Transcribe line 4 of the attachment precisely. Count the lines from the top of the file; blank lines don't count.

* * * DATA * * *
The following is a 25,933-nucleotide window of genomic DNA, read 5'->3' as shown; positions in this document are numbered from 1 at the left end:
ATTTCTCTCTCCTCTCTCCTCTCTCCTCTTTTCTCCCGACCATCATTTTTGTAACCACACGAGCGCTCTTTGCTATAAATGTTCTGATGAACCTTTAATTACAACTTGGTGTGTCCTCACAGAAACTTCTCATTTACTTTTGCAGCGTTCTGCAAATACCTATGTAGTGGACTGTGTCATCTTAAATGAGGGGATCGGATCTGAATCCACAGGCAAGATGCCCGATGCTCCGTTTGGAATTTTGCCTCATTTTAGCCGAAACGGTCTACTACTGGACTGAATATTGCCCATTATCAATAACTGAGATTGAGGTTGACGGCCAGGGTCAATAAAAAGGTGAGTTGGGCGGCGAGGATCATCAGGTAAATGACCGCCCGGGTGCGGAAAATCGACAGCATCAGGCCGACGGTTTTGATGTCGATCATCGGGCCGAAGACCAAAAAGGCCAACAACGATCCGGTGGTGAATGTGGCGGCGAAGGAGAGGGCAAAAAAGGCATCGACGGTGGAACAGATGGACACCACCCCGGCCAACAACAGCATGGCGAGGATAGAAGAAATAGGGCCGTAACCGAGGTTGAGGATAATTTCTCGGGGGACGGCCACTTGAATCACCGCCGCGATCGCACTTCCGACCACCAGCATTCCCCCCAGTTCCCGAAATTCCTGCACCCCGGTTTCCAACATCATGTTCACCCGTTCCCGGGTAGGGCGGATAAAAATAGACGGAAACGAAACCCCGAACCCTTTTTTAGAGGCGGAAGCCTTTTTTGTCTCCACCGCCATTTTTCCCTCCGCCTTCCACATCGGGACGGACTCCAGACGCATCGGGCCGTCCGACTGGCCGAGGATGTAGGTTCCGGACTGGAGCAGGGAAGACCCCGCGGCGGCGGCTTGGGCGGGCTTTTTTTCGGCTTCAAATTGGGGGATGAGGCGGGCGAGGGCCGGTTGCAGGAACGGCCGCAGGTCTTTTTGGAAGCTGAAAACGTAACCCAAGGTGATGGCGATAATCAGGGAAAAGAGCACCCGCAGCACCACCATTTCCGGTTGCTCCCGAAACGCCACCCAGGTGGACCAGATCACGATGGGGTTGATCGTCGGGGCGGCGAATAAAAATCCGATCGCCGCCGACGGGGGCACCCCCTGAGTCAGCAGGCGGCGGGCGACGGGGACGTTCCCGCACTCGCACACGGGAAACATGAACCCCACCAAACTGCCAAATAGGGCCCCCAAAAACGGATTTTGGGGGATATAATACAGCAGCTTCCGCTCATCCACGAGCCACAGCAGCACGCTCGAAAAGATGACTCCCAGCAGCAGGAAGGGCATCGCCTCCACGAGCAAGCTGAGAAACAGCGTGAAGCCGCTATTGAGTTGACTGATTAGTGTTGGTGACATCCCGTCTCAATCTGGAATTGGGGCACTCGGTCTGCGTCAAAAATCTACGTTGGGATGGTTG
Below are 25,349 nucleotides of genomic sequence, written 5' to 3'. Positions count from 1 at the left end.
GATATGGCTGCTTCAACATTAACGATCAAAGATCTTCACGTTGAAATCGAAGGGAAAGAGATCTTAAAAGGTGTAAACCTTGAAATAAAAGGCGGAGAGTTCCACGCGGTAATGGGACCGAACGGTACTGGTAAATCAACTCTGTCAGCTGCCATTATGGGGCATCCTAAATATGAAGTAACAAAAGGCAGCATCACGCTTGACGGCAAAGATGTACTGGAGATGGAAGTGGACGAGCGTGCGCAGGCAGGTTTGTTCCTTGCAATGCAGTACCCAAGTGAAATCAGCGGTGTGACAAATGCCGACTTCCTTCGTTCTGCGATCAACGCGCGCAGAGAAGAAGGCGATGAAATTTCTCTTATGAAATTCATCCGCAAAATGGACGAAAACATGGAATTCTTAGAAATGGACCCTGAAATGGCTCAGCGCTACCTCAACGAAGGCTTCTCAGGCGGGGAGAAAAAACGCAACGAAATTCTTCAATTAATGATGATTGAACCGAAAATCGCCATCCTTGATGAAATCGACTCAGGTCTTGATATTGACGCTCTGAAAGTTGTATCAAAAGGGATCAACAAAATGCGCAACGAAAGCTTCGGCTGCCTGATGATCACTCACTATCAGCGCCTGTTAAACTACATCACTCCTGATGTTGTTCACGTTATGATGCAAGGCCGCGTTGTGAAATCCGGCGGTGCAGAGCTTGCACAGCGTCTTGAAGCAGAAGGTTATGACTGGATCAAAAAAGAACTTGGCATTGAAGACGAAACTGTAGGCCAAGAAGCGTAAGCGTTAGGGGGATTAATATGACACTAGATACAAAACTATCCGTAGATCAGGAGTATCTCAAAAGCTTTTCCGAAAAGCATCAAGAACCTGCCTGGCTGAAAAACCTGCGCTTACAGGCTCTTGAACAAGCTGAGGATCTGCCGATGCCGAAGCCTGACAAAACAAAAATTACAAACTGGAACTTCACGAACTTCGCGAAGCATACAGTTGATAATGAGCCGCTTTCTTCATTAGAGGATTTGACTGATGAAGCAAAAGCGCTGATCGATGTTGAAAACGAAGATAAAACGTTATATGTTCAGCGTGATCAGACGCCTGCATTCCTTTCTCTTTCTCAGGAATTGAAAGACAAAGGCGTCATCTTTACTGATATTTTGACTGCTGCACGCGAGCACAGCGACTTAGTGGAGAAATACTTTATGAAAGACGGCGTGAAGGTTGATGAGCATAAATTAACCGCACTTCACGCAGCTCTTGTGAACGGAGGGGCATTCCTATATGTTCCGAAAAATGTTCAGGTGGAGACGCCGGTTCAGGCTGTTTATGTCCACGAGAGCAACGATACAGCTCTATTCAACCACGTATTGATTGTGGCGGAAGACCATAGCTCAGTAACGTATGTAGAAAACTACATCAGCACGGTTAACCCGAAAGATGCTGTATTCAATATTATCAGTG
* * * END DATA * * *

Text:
GATATGGCTGCTTCAACATTAACGATCAAAGATCTTCACGTTGAAATCGAAGGGAAAGAGATCTTAAAAGGTGTAAACCTTGAAATAAAAGGCGGAGAGTTCCACGCGGTAATGGGACCGAACGGTACTGGTAAATCAACTCTGTCAGCTGCCATTATGGGGCATCCTAAATATGAAGTAACAAAAGGCAGCATCACGCTTGACGGCAAAGATGTACTGGAGATGGAAGTGGACGAGCGTGCGCAGGCAGGTTTGTTCCTTGCAATGCAGTACCCAAGTGAAATCAGCGGTGTGACAAATGCCGACTTCCTTCGTTCTGCGATCAACGCGCGCAGAGAAGAAGGCGATGAAATTTCTCTTATGAAATTCATCCGCAAAATGGACGAAAACATGGAATTCTTAGAAATGGACCCTGAAATGGCTCAGCGCTACCTCAACGAAGGCTTCTCAGGCGGGGAGAAAAAACGCAACGAAATTCTTCAATTAATGATGATTGAACCGAAAATCGCCATCCTTGATGAAATCGACTCAGGTCTTGATATTGACGCTCTGAAAGTTGTATCAAAAGGGATCAACAAAATGCGCAACGAAAGCTTCGGCTGCCTGATGATCACTCACTATCAGCGCCTGTTAAACTACATCACTCCTGATGTTGTTCACGTTATGATGCAAGGCCGCGTTGTGAAATCCGGCGGTGCAGAGCTTGCACAGCGTCTTGAAGCAGAAGGTTATGACTGGATCAAAAAAGAACTTGGCATTGAAGACGAAACTGTAGGCCAAGAAGCGTAAGCGTTAGGGGGATTAATATGACACTAGATACAAAACTATCCGTAGATCAGGAGTATCTCAAAAGCTTTTCCGAAAAGCATCAAGAACCTGCCTGGCTGAAAAACCTGCGCTTACAGGCTCTTGAACAAGCTGAGGATCTGCCGATGCCGAAGCCTGACAAAACAAAAATTACAAACTGGAACTTCACGAACTTCGCGAAGCATACAGTTGATAATGAGCCGCTTTCTTCATTAGAGGATTTGACTGATGAAGCAAAAGCGCTGATCGATGTTGAAAACGAAGATAAAACGTTATATGTTCAGCGTGATCAGACGCCTGCATTCCTTTCTCTTTCTCAGGAATTGAAAGACAAAGGCGTCATCTTTACTGATATTTTGACTGCTGCACGCGAGCACAGCGACTTAGTGGAGAAATACTTTATGAAAGACGGCGTGAAGGTTGATGAGCATAAATTAACCGCACTTCACGCAGCTCTTGTGAACGGAGGGGCATTCCTATATGTTCCGAAAAATGTTCAGGTGGAGACGCCGGTTCAGGCTGTTTATGTCCACGAGAGCAACGATACAGCTCTATTCAACCACGTATTGATTGTGGCGGAAGACCATAGCTCAGTAACGTATGTAGAAAACTACATCAGCACGGTTAACCCGAAAGATGCTGTATTCAATATTATCAGTG